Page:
The Platform (The Hole) is a 2019 Spanish sci-fi horror movie. It was recently, and with a bit of unfortunate timing, added to Netflix for American audiences. The movie is set in a large tower with two prisoners, or people, on each level and a large hole in the middle of their cell. The people stay on their assigned floor for a month and periodically, a platform that starts filled with food descends, stopping at each level for a short period and then moving on. You cannot keep food from the platform, only eat as it arrives. The flaw in the system is obvious, the upper levels gorge themselves leaving little to no food for the lower levels.
We follow Goreng as he is randomly assigned different rooms and slowly works out that the promise of this system to those outside it does not align at all with the experience of being in it. Nobody knows for certain how many floors are in the towers. There is little effort by those experiencing it to unite and ensure that everyone gets fed, and things that aren’t meant to be possible are happening (vague to avoid spoilers).
For me, one of the most difficult parts of the movie is the overall disjointed nature of it. With each floor change, there seems to be a shift in tone and the way the story unfolds. Some floors are more an introspective look at the general concept of both starvation and boredom. Others are more nightmarish breakdowns of the true horror of the system, and some are flat out crazy sci-fi concept pieces. All of it works together to tell the larger story, but the jarring feel of the movie was a bit of a stumbling block to me. There is little to connect the various shifts in tone and storytelling, just the overall nightmare of the place.
This choice feels pretty intentional to me, and I think it would work well for some members of the audience. Foreign horror films often experiment in ways that we, as American audiences, aren’t used to. This movie embraces not only the story it wants to tell but the way it wants to tell it, for better or for worse. It left me a little disconnected from the larger experience, though.
Aside from the story, both highs and lows, the movie is well-acted and makes great use of the setting itself. The movie is devoid of pretty much everything, but it leans into that bleakness allowing the setting to be another piece in the overall puzzle of the movie. We only really get a shift in anything through the food, of which there is not a lot, and the performances.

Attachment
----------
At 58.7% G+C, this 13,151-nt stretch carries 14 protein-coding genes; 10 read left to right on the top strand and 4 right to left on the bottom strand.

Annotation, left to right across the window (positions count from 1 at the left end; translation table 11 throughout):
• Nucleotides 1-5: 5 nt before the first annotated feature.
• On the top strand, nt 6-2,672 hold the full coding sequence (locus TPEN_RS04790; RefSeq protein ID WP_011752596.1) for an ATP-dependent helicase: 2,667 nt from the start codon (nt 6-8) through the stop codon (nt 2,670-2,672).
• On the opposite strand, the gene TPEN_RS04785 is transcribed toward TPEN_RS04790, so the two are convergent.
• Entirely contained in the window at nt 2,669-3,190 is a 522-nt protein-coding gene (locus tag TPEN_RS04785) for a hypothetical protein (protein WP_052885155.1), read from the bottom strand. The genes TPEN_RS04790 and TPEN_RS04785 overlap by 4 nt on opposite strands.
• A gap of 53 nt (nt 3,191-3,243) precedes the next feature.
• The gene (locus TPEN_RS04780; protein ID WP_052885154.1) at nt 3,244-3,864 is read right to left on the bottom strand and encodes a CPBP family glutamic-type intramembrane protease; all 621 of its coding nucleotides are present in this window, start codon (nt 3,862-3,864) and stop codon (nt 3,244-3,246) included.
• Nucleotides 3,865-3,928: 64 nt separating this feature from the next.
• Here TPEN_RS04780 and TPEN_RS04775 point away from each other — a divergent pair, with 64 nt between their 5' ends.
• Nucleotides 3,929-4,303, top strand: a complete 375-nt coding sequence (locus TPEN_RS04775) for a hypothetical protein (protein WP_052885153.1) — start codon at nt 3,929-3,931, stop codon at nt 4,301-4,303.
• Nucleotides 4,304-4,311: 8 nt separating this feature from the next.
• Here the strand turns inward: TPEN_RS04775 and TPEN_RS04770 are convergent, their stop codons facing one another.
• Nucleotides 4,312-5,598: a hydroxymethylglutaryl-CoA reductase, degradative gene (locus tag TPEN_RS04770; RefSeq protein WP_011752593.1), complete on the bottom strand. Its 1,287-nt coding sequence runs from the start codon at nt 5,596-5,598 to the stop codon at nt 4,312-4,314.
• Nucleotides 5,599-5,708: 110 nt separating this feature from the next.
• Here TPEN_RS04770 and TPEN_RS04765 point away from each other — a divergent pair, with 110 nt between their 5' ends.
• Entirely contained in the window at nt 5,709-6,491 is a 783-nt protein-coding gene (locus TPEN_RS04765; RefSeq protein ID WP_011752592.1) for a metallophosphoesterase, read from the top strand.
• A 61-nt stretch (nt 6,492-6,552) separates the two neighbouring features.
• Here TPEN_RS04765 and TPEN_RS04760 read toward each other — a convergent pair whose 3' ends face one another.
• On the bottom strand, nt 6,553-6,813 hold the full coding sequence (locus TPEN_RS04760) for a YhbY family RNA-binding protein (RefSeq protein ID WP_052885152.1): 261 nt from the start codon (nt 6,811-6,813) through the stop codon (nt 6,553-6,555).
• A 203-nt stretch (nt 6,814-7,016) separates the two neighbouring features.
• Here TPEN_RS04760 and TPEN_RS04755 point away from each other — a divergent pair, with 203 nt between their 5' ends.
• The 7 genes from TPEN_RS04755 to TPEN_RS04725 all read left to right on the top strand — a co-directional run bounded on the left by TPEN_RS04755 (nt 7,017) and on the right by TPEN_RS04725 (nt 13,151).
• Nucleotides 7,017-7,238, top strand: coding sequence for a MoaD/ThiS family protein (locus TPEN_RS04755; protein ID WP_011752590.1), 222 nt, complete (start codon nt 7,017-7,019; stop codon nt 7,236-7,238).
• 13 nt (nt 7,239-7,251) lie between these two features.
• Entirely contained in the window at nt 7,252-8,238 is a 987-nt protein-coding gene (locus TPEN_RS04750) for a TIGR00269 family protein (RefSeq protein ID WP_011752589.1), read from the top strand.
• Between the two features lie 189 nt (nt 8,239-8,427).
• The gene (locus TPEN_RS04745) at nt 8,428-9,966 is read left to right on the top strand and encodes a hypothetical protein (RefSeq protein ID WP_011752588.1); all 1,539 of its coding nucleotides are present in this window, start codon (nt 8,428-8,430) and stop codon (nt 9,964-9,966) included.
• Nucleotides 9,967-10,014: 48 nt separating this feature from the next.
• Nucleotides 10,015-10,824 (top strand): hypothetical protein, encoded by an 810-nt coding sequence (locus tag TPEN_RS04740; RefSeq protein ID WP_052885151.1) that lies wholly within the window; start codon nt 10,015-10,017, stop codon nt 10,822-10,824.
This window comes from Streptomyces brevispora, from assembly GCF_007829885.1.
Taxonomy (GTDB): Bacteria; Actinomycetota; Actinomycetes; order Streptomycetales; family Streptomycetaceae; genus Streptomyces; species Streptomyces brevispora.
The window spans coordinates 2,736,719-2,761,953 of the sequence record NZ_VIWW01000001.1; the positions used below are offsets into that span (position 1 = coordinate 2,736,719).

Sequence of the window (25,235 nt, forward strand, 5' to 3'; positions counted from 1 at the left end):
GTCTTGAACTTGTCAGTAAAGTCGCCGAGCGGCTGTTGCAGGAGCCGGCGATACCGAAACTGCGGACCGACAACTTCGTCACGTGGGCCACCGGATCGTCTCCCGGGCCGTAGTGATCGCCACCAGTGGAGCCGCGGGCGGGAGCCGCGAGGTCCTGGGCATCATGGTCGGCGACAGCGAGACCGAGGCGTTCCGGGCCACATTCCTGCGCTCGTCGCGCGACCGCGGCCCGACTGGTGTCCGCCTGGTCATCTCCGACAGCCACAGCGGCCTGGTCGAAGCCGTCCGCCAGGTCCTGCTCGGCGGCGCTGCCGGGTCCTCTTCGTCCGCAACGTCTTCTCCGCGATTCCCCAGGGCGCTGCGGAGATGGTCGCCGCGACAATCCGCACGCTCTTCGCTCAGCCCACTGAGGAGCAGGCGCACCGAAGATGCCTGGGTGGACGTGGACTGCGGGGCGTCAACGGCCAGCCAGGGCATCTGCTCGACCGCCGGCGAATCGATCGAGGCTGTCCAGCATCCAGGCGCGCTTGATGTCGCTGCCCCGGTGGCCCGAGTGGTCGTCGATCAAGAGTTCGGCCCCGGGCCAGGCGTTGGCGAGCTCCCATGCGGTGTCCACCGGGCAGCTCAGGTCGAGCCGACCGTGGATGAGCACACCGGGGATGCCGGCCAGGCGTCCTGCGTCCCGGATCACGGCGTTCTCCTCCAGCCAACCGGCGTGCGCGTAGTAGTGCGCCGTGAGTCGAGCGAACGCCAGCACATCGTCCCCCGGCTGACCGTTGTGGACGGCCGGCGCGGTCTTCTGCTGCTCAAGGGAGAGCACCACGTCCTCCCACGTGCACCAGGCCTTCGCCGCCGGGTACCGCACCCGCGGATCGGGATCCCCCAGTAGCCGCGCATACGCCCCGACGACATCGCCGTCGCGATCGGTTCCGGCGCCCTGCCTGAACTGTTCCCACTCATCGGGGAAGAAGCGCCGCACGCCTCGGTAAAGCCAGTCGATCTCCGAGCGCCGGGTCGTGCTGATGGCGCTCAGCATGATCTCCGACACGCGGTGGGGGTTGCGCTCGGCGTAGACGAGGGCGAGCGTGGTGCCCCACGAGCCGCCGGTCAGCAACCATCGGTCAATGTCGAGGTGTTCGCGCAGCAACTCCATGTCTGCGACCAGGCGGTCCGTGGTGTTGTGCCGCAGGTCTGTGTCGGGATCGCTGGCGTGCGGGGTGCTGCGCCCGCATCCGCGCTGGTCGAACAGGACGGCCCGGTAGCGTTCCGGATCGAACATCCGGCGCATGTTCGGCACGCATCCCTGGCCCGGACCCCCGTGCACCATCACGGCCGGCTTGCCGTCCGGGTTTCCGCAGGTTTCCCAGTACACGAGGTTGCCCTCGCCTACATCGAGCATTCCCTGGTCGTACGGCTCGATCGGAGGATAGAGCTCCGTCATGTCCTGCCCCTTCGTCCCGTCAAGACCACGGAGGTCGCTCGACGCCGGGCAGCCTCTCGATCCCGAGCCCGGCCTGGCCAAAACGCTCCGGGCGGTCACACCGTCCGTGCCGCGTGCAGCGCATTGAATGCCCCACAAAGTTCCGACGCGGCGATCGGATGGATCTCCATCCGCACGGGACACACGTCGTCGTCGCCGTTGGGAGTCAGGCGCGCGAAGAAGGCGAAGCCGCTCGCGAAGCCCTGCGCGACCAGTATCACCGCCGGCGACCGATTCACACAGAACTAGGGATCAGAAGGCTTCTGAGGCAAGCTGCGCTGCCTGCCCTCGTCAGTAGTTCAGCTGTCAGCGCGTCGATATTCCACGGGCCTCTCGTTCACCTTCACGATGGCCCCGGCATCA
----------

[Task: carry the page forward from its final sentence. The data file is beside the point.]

The movie also features a fantastic score, which is effective in keeping the audience anxious even in the long passages of time. This movie does feature a lot of long quiet moments, as they are on each floor for a month, you have to show that drawn-out feeling, but it doesn’t want the audience to settle, so you don’t.
It is also a horrific experience, which you know horror, it’s what you want. I will fully admit that cannibalism is a touchy thing with me and the horror genre. I can handle it to varying degrees, but it always hits me at least a little bit. The Platform very effectively uses the fear of lack of food and push into the taboo of cannibalism well. This is not an easy movie to watch. I’d imagine even for those that aren’t instantly bothered by the concept like me. It can be incredibly uncomfortable to watch, and the looming fear that no matter how “good” of a level Goreng is transferred to, we will eventually be back in a desperate place with him is overwhelming. For all of the other ways I consider this movie a success as far as just pure horror is concerned, it really knocks it out of the park. There is a lack of suspense or “jump scares,” but there is fear and anxiety and a lot of it.
The problem is, as I said, I just could not get into it. I was left with the feeling of “I have to watch this again,” but something about it did not click for me. I even debated putting off this Impressions until I did, but ultimately decided against it because it will probably be a while before I am willing. My failure to get into it is not a value judgment, however. While I felt the movie was a bit disjointed at times and the story had some hiccups in the way it developed, overall, it’s a good movie. Well acted, compelling score, interesting premise, and enough of that oddness that so many foreign horror movies seem to have. It is a good movie. A good movie that, for whatever reason, simply wasn’t for me (at least not at the time).
So bottom line. I would recommend this movie with some major caveats. The first is time-sensitive, can you handle this film right now? Movies about a lack of access to food are anxiety-inducing during the best of times, and we aren’t currently in the best of times. I think deciding to keep this movie on the “to watch list” for a couple of months is reasonable. Beyond that, however, if you like more concept-driven “artsy” horror, I would say this is for you. It’s not for fans of the typical slasher, and certainly isn’t going to be the horror movie that non-horror fans love. However, within its wheelhouse, which I think we’ve seen is broader than we often give it credit for, this should please a lot of viewers. For me, it remains a movie I appreciate as a fan of the genre but hope to enjoy more personally someday.